Report text available as:

(PDF provides a complete and accurate display of this text.) Tip?



115th Congress   }                                      {      Report
                        HOUSE OF REPRESENTATIVES
 1st Session     }                                      {     115-199

======================================================================



 
              LEGISLATIVE BRANCH APPROPRIATIONS BILL, 2018

                                _______
                                

  July 6, 2017.--Committed to the Committee of the Whole House on the 
              State of the Union and ordered to be printed

                                _______
                                

           Mr. Yoder, from the Committee on Appropriations, 
                        submitted the following

                              R E P O R T

                             together with

                            ADDITIONAL VIEWS

                        [To accompany H.R. 3162]

    The Committee on Appropriations submits the following 
report in explanation of the accompanying bill making 
appropriations for the Legislative Branch for the fiscal year 
ending September 30, 2018, and for other purposes.

                        INDEX TO BILL AND REPORT

                                                            Page number

                                                            Bill Report
Highlights of Bill.........................................
                                                                      2
Title I--Legislative Branch Appropriations.................     2
                                                                      4
        House of Representatives...........................
        Joint Items:
                Joint Economic Committee...................    10
                                                                      9
                Joint Committee on Taxation................    10
                                                                      9
                Office of the Attending Physician..........    10
                                                                     10
                Office of Congressional Accessibility 
                    Services...............................    11
                                                                     10
        Capitol Police.....................................    12
                                                                     10
        Office of Compliance...............................    13
                                                                     11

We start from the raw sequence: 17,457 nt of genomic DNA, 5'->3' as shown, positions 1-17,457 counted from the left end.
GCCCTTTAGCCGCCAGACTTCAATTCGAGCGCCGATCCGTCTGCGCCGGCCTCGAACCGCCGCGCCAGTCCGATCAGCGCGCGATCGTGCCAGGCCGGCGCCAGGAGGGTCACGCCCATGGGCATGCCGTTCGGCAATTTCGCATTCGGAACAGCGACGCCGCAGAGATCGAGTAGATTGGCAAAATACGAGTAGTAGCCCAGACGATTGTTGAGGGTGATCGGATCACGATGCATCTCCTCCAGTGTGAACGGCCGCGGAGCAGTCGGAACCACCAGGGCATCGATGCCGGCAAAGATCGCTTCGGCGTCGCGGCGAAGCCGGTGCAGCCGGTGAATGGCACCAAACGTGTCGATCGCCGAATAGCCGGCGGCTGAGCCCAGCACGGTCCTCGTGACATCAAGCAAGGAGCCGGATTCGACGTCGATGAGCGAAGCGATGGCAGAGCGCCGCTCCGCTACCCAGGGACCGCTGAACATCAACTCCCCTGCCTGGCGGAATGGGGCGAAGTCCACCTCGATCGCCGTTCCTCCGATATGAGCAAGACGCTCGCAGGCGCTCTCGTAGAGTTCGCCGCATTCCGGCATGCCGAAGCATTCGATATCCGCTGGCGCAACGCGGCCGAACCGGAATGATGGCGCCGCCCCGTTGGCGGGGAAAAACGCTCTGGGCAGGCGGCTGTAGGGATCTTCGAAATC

Congressional Budget Office........................    14
                                                                     12
        Architect of the Capitol (except Senate Office 
            Buildings).....................................    14
                                                                     12
        Library of Congress................................    18
                                                                     18
        Government Publishing Office.......................    23
                                                                     22
        Government Accountability Office...................    27
                                                                     23
        Open World Leadership Center Trust Fund............    29
                                                                     24
        John C. Stennis Center for Public Service Training 
            and Development................................    29
                                                                     24
Title II--General Provisions...............................    29
                                                                     24
Bill-wide Reporting Requirements...........................
                                                                     24
Additional Views...........................................
                                                                     42

                            SUMMARY OF BILL

    The accompanying bill contains recommendations for new 
budget (obligational) authority for fiscal year 2018 for the 
Legislative Branch. The following table summarizes these 
recommendations and reflects comparisons with the budget and 
with amounts appropriated to date for fiscal year 2017:

 
         [Note.--Excludes Senate items, including those Senate items under the Architect of the Capitol]
                                         (Amounts in thousands, rounded)
----------------------------------------------------------------------------------------------------------------
                                      FY 2017         FY 2018                        Bill vs.        Bill vs.
         Recapitulation               enacted         request          Bill           enacted         request
----------------------------------------------------------------------------------------------------------------
House of Representatives               1,189,049       1,223,187       1,194,049          +5,000         -29,138
 (discretionary)................
House of Representatives                     174           - - -           - - -            -174           - - -
 (mandatory)\1\.................
Joint Items.....................          19,565          20,654          19,940            +375            -714
Capitol Police..................         393,300         422,307         422,500         +29,200            +193